Jonathan Papelbon’s season ended early this week and the Washington Nationals’ will terminate this weekend, neither the fault of Bryce Harper.
The latter is the presumptive MVP of the National League, though perhaps not unanimous if Papelbon had a vote instead of a chokehold on Harper’s neck. Apparently, Papelbon is the kind of voter who couldn’t wait to check off David Eckstein. Who needs production when you can have perception? Presumably, it’s been OK with Papelbon that Harper has jogged on his 41 home runs.
Of course, that was really a changeup to Papelbon’s real grievance, which went back a few days earlier to the Orioles’ Manny Machado homering, Papelbon hitting Macahado with a pitch and Harper saying, “I mean, Manny freaking hit a homer. Walked it off, and somebody drilled him. I mean, it’s pretty tired. It’s one of those situations where it happens, and, I don’t know, I’ll probably get drilled tomorrow.”
Harper was prophetic that he would get drilled, except he didn’t know it would take a few days and it was his own teammate who would do it.
You can understand Papelbon’s anger, even if he was wrong to plunk Machado. That kind of lack of support in Washington from a teammate hasn’t been seen since 1972, when George McGovern said he backed his vice-presidential nominee Thomas Eagleton, “1,000 percent,” then dropped him before the week was done.
And you can understand Harper’s frustration, too, even before the altercation in the dugout. If the Orioles were to retaliate, they’d have to wait a long time till Papelbon was in the batter’s box. And if they didn’t wait, does anyone think the Orioles would plunk Harper? Or Michael Taylor?
Give Papelbon credit for this much: he gave Washington what it always demands — a better scapegoat. And manager Matt Williams should thank him.
The Nationals are the most disappointing team in MLB of 2015, not even making the playoffs after winning 96 games in 2014 and adding Max Scherzer in the offseason. If they were a political candidate, they’d be Hillary Clinton, starting the campaign with all the advantages and resources of the powerful but finishing it with record unfavorables.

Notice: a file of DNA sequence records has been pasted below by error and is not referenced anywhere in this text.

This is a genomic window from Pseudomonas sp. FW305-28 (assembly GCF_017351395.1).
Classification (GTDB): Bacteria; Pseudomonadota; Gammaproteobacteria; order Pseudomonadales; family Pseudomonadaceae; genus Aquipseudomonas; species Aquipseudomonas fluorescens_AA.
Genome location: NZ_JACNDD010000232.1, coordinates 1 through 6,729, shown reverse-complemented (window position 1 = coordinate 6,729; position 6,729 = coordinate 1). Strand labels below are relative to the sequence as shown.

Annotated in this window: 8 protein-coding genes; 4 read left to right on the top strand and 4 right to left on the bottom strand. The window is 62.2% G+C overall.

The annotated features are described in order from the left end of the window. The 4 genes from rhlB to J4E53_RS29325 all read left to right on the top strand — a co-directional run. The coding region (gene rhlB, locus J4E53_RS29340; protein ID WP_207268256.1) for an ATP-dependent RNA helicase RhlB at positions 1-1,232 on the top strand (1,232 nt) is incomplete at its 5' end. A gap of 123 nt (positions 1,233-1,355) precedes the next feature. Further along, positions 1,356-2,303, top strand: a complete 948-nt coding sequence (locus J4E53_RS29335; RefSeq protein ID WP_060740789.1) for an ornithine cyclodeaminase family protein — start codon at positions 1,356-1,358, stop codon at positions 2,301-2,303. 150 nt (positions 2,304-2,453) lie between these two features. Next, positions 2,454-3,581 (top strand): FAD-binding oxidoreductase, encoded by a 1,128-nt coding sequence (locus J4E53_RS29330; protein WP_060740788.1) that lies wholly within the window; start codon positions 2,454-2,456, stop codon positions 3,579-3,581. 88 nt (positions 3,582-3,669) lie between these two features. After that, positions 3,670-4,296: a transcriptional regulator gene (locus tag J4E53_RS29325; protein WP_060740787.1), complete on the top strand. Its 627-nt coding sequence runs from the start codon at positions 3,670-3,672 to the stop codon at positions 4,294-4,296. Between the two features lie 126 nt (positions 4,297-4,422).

Entering play Friday, the Nats haven’t secured a winning record for the season, which even the Astros have, which is like Hillary getting outpolled by Martin O’Malley. The underdog Mets, playing the role of Bernie Sanders, have created a movement that won the division. You can be sure the Nats will feel that burn all winter long.
Most of the blame has fallen on Williams, and a Washington Post story that week said Williams had “lost the clubhouse.” How? In a poker game?
Williams may indeed be a poor manager, but the story was mostly full of anonymous sources and sounded more like underperforming veterans covering up their own failings. It’s far easier and believable for 24 failing players to blame one manager than vice versa. Even if they’re both right.
The Papelbon-Harper showdown and the Nats’ failues have been much written about for the same reason we drive slowly by and gawk at traffic accidents: someone else’s distress is fascinating. And 29 other teams are glad it’s not theirs.
The Nats built a team that was short in the bullpen because it was long on starters and wound up deficient in both. The Nats supplied a bench so shallow they employed Dan Uggla all season because who would need it with such a start-studded lineup? Sure enough, half their starters spent long chunks of the season on the disabled list. Not surprisingly, Uggla and his .557 OPS weren’t much help. Harper’s MVP season is the only thing that kept the Nats from losing 90.
It’s baseball tradition that the batted ball will find the weakest link in the field, but it’s also true that the six-month season will almost always reveal it, as it did to the Nats. Matt Williams may have been a better player than he is a manager, but he started this season with an 0-2 count.
Papelbon said he was wrong last Sunday, and that his fight with Harper was like a battle of brothers. That makes you wonder what kind of family he grew up in.
A year ago Papelbon was suspended in the season’s final month for grabbing his crotch in a gesture to Phillies fans. Maybe next September he’ll learn to keep his hands in his pockets.
Papelbon was never likeable, but he was less hateful when he was only choking ninth-inning leads for the Red Sox (see 2011) instead of teammates.
Harper kept repeating the mantra last Sunday that there were six games (now three) left in the season, but he sounded as if he were a disinterested student counting down the minutes on another dull school day. He’s 1-for-10 since. Want to bet who’s the first National to clear out his locker after the final out on Sunday?
Given his performance in 2015, Harper is entitled to make any kind of exit he wants. Most of the other Nats, including GM Mike Rizzo, shouldn’t be allowed to get away so easily.